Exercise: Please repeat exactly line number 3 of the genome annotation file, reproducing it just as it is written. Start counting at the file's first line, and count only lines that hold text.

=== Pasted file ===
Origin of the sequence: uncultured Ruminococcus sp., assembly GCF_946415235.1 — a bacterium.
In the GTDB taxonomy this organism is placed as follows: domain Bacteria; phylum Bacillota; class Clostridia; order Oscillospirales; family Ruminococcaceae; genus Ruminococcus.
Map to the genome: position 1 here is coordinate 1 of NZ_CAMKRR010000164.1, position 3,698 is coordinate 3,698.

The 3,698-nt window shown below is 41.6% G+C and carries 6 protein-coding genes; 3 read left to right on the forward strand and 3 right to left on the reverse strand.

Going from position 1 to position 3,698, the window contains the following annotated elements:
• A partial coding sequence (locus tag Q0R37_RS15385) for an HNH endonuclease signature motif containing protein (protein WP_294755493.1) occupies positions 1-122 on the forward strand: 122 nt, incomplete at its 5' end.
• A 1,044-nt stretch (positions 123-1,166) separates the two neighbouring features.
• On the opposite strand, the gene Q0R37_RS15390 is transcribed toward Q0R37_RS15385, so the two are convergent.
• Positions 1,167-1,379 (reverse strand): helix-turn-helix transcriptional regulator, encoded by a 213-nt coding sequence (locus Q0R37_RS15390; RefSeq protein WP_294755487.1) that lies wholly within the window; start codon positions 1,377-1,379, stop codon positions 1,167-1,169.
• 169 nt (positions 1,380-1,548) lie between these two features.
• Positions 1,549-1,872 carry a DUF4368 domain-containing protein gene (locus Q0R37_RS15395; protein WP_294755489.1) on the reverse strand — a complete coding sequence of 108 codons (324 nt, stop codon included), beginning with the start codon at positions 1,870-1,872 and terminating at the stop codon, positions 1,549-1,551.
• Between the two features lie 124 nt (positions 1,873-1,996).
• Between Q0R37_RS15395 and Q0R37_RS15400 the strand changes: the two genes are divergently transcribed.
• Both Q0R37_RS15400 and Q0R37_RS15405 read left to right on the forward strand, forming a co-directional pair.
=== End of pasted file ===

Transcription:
Map to the genome: position 1 here is coordinate 1 of NZ_CAMKRR010000164.1, position 3,698 is coordinate 3,698.